T1 - Modelling high-power large-aperture radar meteor trails

AU - Dyrud, Lars P.

AU - Ray, Licia

AU - Oppenheim, Meers

AU - Close, Sigrid

AU - Denney, Kelly

PY - 2005/9

Y1 - 2005/9

N2 - Despite decades of research, many questions remain about the global flux of meteoroids at Earth, their influence on the atmosphere, and their use as upper atmospheric diagnostics. We see high-power large-aperture (HPLA) radar observations of meteor phenomena called head echoes and non-specular trails as a valuable tool for answering these questions. In the past we conducted plasma simulations demonstrating that meteor trails are unstable to growth of Farley-Buneman gradient-drift (FBGD) waves that become turbulent and generate large B-field aligned irregularities (FAI). These FAI result in reflections called non-specular meteor trails. Using these and other results, we have developed a model that follows meteor evolution from ablation and ionization through the creation of radar head echoes and non-specular trail reflections. This paper presents results from this model, showing that we can reproduce many aspects of these large radar observations, such as the general altitude profile of head echoes and non-specular trails. Additionally we show that trail polarization due to E-fields or neutral winds causes a noticeable trail feature as well as may be responsible for trails lasting longer than about 1 s. We also demonstrate how such a model is a valuable tool for deriving meteoroid properties such as flux, mass, and velocity. Finally, such a model could also provide some composition information, and diagnose the atmosphere and ionosphere where meteors produce their trails.

AB - Despite decades of research, many questions remain about the global flux of meteoroids at Earth, their influence on the atmosphere, and their use as upper atmospheric diagnostics. We see high-power large-aperture (HPLA) radar observations of meteor phenomena called head echoes and non-specular trails as a valuable tool for answering these questions. In the past we conducted plasma simulations demonstrating that meteor trails are unstable to growth of Farley-Buneman gradient-drift (FBGD) waves that become turbulent and generate large B-field aligned irregularities (FAI). These FAI result in reflections called non-specular meteor trails. Using these and other results, we have developed a model that follows meteor evolution from ablation and ionization through the creation of radar head echoes and non-specular trail reflections. This paper presents results from this model, showing that we can reproduce many aspects of these large radar observations, such as the general altitude profile of head echoes and non-specular trails. Additionally we show that trail polarization due to E-fields or neutral winds causes a noticeable trail feature as well as may be responsible for trails lasting longer than about 1 s. We also demonstrate how such a model is a valuable tool for deriving meteoroid properties such as flux, mass, and velocity. Finally, such a model could also provide some composition information, and diagnose the atmosphere and ionosphere where meteors produce their trails.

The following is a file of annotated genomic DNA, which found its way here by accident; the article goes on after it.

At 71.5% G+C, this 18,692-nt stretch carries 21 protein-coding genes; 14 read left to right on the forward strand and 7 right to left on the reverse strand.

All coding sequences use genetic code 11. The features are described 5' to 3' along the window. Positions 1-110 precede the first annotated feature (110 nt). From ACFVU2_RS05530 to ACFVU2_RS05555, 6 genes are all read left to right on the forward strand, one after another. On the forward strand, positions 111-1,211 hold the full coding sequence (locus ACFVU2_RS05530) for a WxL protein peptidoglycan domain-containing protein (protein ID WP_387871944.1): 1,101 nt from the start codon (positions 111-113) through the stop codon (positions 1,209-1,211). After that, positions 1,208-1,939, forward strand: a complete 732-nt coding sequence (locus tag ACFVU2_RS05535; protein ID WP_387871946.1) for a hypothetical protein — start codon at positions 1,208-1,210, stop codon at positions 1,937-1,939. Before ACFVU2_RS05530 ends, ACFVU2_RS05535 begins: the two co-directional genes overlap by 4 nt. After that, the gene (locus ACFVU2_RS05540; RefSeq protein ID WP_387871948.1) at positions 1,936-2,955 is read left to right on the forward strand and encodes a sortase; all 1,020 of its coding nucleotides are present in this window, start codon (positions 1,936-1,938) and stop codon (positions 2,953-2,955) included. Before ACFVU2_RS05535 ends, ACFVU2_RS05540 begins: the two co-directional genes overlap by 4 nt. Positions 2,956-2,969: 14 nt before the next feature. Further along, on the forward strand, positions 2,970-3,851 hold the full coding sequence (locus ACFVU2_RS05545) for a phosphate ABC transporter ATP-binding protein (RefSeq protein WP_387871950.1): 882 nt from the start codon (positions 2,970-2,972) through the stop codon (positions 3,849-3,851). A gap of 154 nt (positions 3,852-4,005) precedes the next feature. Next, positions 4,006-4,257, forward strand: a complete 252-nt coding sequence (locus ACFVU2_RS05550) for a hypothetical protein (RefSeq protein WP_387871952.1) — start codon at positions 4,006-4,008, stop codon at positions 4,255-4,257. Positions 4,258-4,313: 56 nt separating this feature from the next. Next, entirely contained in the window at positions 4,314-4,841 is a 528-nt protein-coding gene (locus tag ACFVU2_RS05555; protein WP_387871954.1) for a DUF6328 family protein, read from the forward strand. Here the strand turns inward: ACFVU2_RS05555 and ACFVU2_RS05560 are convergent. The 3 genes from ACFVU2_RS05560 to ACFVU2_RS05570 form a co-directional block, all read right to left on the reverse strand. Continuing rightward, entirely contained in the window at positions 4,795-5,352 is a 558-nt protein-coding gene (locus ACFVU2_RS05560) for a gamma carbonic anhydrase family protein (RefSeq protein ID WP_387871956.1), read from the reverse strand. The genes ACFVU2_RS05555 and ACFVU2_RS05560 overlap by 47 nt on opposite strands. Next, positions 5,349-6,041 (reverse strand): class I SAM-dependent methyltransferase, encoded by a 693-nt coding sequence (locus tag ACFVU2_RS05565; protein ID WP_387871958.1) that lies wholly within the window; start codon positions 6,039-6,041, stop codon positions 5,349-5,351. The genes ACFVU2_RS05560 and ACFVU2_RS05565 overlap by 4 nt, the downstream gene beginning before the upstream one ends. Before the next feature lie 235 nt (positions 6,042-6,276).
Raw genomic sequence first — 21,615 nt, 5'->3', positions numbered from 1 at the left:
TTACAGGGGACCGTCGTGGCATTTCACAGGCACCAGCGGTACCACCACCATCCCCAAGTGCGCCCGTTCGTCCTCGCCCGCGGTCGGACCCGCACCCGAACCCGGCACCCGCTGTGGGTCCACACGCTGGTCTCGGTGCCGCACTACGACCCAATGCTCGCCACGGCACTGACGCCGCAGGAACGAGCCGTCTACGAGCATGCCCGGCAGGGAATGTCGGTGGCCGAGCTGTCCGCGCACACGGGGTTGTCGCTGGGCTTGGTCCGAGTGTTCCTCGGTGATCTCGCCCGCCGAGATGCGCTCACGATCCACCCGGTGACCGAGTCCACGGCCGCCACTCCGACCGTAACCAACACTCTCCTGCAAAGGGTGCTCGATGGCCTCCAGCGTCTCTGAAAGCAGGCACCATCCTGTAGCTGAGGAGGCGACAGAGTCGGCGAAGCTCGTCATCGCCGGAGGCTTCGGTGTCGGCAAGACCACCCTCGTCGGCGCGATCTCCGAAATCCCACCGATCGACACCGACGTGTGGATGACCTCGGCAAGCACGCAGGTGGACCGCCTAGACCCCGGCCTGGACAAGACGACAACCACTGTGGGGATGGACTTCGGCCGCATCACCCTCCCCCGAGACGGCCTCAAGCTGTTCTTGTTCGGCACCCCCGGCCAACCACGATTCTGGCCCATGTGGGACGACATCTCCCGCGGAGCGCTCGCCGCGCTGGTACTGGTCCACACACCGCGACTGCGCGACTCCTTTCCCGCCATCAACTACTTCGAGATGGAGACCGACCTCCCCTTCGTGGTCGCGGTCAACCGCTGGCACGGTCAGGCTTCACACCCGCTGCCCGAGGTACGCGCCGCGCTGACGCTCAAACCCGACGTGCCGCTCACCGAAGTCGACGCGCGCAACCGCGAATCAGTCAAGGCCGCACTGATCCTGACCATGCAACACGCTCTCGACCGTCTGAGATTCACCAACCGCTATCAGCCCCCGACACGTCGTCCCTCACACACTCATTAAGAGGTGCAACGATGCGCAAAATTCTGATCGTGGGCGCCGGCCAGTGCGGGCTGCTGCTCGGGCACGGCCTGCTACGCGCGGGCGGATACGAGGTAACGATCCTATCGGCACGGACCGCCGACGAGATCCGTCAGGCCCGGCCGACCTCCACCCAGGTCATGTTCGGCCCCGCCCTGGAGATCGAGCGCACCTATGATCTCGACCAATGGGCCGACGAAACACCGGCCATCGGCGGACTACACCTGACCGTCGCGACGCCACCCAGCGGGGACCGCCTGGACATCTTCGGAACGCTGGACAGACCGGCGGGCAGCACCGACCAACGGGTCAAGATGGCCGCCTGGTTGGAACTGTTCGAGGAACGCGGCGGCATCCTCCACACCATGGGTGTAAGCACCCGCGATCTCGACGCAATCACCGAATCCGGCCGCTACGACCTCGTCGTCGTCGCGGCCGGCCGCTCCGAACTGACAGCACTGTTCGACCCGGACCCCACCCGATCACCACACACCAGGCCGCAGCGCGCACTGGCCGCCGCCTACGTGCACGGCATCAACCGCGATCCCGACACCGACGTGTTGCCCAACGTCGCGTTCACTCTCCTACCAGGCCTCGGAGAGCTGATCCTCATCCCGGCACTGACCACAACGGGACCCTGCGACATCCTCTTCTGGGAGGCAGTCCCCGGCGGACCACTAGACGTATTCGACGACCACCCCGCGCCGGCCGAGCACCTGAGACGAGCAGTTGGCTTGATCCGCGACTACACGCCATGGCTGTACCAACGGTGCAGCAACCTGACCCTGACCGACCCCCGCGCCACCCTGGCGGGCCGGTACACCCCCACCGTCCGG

KW - Large-aperture radars

KW - Meteors

KW - Plasma instabilities

U2 - 10.1016/j.jastp.2005.06.016

DO - 10.1016/j.jastp.2005.06.016

M3 - Journal article

AN - SCOPUS:24144443215

VL - 67

SP - 1171

EP - 1177

JO - Journal of Atmospheric and Solar-Terrestrial Physics

JF - Journal of Atmospheric and Solar-Terrestrial Physics

SN - 1364-6826

IS - 13

ER -